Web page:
Kittens And What To Expect
There is nothing more fun than life with a kitten. It’s way more entertaining than reality TV and more action-packed than a hockey game. Life with a kitten is even better if you know what to expect and how to bring him up to become a great cat. Here are some tips on getting to know your kitten and the best ways to care for him as he grows.
Because of their youth, kittens are incredibly resilient, but they still need a bit of an adjustment period as they move from living with mom and littermates to being your new BFF (best feline friend). Give them some time to get settled into their new home before you let all the neighborhood kids come visit or let them have the run of the house.
Set your kitten up in a single room where he can explore safely and get to know you for a week or so. It should be large enough that there’s plenty of separation between his litter box and his food and water dishes, with room for a scratching post and an area where he can play with his toys. A bedroom, office or large bathroom are all good possibilities. As he gets more comfortable with your presence and his new surroundings, you can gradually let him explore the rest of the house, always with the option of retreating to his safe room if things seem overwhelming.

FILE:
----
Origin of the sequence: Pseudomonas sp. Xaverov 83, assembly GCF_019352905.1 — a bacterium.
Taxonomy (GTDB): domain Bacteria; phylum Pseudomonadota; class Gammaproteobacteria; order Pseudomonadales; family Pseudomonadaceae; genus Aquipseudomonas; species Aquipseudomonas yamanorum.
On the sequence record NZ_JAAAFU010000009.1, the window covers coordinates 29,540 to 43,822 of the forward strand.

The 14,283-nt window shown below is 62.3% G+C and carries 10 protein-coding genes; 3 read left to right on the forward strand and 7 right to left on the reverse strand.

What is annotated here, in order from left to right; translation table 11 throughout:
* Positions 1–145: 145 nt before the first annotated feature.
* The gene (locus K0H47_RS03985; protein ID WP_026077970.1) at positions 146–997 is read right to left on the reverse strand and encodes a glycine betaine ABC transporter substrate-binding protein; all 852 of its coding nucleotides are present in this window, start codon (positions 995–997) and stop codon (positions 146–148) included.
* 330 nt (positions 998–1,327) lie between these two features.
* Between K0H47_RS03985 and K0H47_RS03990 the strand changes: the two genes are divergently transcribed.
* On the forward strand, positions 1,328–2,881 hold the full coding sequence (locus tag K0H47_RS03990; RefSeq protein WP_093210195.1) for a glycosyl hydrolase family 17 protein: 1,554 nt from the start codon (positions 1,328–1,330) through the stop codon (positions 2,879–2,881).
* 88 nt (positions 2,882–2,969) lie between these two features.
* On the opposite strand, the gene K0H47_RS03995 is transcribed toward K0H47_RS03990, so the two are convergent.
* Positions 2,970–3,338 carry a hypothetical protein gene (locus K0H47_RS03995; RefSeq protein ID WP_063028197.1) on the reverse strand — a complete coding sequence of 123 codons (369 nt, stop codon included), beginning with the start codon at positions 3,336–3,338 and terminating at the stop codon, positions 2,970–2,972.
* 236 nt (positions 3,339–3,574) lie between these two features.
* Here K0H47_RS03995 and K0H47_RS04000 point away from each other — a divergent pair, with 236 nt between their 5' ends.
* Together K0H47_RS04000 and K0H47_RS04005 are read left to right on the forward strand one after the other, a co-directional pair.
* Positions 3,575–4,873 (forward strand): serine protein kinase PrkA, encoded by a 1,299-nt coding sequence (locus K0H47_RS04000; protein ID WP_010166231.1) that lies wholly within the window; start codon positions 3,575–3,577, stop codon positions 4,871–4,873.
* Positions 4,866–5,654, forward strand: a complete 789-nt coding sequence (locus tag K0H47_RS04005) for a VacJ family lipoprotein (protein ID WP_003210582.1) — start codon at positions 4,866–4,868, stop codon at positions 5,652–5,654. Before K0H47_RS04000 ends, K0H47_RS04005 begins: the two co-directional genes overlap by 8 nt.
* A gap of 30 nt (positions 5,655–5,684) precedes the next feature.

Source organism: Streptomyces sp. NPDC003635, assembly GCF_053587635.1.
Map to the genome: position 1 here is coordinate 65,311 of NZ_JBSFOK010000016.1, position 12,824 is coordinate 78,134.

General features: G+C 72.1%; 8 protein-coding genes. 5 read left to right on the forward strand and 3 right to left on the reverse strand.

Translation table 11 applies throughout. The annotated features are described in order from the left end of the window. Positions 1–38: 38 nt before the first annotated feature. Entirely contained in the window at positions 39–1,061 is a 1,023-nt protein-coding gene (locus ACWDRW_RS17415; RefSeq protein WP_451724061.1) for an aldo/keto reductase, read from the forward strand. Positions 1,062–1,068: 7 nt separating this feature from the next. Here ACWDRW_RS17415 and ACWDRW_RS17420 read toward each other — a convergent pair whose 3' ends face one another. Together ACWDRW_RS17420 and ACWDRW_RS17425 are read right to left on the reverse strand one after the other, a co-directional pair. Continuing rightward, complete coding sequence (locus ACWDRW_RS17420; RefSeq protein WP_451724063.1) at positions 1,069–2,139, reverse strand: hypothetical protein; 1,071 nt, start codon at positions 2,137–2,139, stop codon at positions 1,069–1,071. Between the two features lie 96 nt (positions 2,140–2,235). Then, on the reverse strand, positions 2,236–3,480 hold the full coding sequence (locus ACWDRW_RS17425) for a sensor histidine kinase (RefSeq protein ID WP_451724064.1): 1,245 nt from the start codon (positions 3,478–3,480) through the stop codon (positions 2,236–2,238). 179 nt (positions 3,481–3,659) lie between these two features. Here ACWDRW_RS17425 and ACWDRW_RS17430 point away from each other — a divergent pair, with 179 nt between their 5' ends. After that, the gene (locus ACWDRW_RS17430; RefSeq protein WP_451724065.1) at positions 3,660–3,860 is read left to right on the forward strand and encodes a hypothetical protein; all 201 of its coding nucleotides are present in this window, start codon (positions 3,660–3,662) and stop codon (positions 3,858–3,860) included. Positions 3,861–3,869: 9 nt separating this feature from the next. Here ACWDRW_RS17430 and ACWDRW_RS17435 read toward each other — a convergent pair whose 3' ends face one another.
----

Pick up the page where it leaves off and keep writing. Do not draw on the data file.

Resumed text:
Kittens have two settings: play and sleep. Their need for play peaks when they are about 12 weeks old — right about when your kitten should come home with you. Make sure your kitten has lots of different kinds of toys to fulfill his love of activity. Puzzle toys that will dispense treats or dry food when he moves them the right way, stuffed toys that he can “kill,” balls or wind-up toys that he can chase should all be in his toy chest.
Toys give kittens an outlet for the biting behavior that is common at this age. Any time your kitten tries to use his teeth or claws on you, screech loudly, walk away, then give him a toy that he can attack instead. Praise him when he does. He’ll get the picture.
This is also the time that your kitten should learn about new things that he’ll likely encounter throughout his life: dogs, children, visits to the vet, riding in the car, wearing a harness, walking on leash, getting his nails trimmed and his coat groomed, or having his teeth brushed. Anything you want your kitten to accept should be introduced and practiced frequently well before he is four months old. Go slow, make it fun, and give him lots of praise, petting and food rewards when he’s encountering the new and potentially scary thing.
Last but not least, set up your kitten’s litter box so that it’s attractive to use. Offer him a choice of several types of litter so he can select his favorite, give him a choice between an open and a covered litter box, and make sure the box is easy to get to and to get into, especially if your kitten is teeny. Keep the box super-clean, both in terms of scooping it and washing it regularly.
Finally, don’t forget to take plenty of photos. Trust us — you’ll want those later.